I just installed the recently announced update to the Gmail for Android app that was teased at Google I/O 2013. While the update applies to both webmail and the iOS/Android apps, I’m focusing on the Android environment because to me, it represents the most significant opportunity.
There are three new things that I think marketers need to pay attention to:
1. Sender Images
For individuals sending you email from their Google/Gmail accounts, their profile picture automatically appears in the tile space. Otherwise, the first letter of the sender name appears. The question for marketers is whether there might be a path to registering / associating a brand mark with their sending domain. This could be a nice win for companies that are using Google Apps for their email services (vs. Outlook Exchange) because users can select a picture to go with their Google profile.
2. Subject line > preview text
As you can see in the inbox screenshot, you can see that the identity tiles compress the space available for subject lines and preview text. It appears that longer subject lines now take greater priority over any preview text. Moosejaw’s subject line for Father’s Day (43 characters w/ spaces on my HTC One X) appears to be the maximum length for a subject line while retaining a 2nd line for preview text. The first 4-6 words of your preview text just became more important, depending on how long/short your subject line is.
3. NO MORE SIDE SCROLLING! (by default)
The legacy problem for Gmail users has been that HTML emails at the typical 600-640px width have only been shown the top left corner and forced users to scroll horizontally to see the right half of the email. With the new release, emails appear to be scaling such that the horizontal scroll goes away (finally!). Google rolled out their ‘Auto-Fit’ feature back in version 4.2 of Gmail for Android (circa Dec. 2012), but it was not enabled by default. With the 4.5 release, Auto-Fit is enabled by default.
Example below is the same Papa John’s email in two environments:
Left: Gmail for Android 2.3.6 on a Motorola Atrix running Android 2.3.6.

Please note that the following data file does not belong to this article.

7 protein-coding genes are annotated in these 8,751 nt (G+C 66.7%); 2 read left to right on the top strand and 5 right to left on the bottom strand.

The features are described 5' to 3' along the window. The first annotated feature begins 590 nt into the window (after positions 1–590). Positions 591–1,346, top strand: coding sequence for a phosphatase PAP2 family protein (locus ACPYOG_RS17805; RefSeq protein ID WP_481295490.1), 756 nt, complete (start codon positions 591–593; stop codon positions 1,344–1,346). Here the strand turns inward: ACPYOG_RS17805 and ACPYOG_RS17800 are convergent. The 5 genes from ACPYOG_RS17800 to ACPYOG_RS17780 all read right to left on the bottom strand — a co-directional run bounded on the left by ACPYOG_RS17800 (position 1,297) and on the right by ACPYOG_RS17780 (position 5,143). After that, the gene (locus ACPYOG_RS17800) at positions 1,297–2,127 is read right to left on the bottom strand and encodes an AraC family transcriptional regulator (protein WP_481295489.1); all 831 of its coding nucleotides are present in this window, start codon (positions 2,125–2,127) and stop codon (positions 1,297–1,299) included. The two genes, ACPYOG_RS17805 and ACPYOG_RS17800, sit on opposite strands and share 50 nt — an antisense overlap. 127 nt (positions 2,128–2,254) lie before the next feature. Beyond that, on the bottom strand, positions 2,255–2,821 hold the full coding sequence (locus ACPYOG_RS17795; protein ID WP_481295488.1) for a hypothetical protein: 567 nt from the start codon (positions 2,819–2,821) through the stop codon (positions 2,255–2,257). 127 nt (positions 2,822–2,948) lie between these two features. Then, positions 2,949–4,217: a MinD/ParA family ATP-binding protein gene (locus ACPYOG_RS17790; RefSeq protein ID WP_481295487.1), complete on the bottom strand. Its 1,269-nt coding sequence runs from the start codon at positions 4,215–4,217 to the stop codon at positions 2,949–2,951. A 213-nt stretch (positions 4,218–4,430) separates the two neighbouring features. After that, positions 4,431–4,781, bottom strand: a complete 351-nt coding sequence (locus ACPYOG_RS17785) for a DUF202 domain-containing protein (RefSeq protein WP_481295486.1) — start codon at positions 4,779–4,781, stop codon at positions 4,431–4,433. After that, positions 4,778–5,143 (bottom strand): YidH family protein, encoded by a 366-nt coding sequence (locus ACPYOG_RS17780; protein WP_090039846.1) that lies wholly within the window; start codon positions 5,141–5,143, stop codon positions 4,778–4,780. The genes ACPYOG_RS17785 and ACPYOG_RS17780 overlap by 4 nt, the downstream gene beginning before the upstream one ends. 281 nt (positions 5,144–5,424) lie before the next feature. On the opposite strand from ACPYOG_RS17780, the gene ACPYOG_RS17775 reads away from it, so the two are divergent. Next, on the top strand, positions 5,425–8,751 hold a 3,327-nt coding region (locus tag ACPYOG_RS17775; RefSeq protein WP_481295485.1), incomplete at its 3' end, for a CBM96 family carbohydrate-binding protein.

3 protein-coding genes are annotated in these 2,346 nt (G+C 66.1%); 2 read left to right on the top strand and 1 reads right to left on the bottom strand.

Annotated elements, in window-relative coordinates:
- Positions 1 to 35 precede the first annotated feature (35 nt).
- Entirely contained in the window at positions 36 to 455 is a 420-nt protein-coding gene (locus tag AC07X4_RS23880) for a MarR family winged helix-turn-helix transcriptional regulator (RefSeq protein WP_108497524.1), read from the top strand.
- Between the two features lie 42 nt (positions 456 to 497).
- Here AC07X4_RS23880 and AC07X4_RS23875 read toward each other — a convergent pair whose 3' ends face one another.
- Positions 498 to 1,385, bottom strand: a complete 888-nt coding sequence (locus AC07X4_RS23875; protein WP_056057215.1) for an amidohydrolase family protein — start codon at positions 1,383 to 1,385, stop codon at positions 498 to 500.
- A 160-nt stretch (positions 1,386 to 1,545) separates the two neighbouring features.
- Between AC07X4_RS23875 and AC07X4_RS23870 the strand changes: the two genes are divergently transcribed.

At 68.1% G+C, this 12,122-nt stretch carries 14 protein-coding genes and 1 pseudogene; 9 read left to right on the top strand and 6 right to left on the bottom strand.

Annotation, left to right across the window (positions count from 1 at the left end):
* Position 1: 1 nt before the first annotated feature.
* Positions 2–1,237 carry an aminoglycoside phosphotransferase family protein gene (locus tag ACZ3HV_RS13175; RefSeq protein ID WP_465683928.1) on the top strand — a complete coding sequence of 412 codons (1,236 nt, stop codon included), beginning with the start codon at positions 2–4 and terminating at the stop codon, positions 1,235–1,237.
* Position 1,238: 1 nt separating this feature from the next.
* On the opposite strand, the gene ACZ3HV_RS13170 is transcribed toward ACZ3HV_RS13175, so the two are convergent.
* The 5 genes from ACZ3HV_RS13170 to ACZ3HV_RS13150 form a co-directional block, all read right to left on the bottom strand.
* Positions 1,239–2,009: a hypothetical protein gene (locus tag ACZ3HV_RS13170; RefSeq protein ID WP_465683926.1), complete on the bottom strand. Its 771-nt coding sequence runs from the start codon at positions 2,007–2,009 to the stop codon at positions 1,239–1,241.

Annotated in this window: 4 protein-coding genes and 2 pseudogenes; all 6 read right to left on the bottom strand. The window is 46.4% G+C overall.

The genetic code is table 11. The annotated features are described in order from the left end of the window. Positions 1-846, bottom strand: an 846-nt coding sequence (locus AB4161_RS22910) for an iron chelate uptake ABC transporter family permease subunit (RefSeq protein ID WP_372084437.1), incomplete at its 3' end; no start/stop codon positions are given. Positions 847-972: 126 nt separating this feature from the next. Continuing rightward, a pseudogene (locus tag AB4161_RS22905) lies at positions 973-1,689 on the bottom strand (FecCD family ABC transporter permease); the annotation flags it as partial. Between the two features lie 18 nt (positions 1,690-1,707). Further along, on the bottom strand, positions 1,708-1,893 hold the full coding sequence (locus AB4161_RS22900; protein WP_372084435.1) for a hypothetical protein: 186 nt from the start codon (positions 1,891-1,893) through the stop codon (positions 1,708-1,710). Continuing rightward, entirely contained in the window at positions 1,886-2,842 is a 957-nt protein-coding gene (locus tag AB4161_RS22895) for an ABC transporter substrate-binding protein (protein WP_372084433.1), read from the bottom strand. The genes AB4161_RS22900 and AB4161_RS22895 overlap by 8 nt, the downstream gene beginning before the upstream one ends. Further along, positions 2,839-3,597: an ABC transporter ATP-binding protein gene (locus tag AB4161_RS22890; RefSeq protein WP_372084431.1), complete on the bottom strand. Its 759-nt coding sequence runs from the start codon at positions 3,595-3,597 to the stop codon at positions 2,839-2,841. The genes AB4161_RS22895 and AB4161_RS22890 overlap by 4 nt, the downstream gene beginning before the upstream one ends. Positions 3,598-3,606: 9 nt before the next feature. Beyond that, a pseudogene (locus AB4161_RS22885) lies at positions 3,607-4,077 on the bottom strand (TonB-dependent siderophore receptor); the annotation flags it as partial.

This experience still represents up to 36% of Android market.
Right: Gmail for Android 4.5 on my HTC One X running Android 4.1.1.
This probably represents up to 54% of the Android market.
However, it presents a different challenge because while iPhones support inline CSS that can alter font sizes for easier readability based on screen size, Gmail for Android falls short and still does not support inline CSS and all that responsive design goodness email marketers have been implementing recently. Essentially, while scaling is a nice update because readers can now see more of the email immediately, fonts will be hard to read.
Wish List Item Unfulfilled – Images on by Default
The other wish list I had was for images to be turned on by default as part of this update. It’s a wasted click and one of the biggest differences in the email user experience between Apple Mail for iPhone and Gmail for Android. I want someone to tell me that images on by default for iOS has been driving increases in spam. If nobody steps up to the plate to tell me this, then I have to argue that images off by default needs to go the way of Internet Explorer 6 and Netscape Navigator.
Part Two will (likely) feature what I’m calling Priority Inbox 2.0 – an attempt to bring OtherInbox-like functionality to Gmail across all environments (iOS, Android and Webmail), – so stay tuned!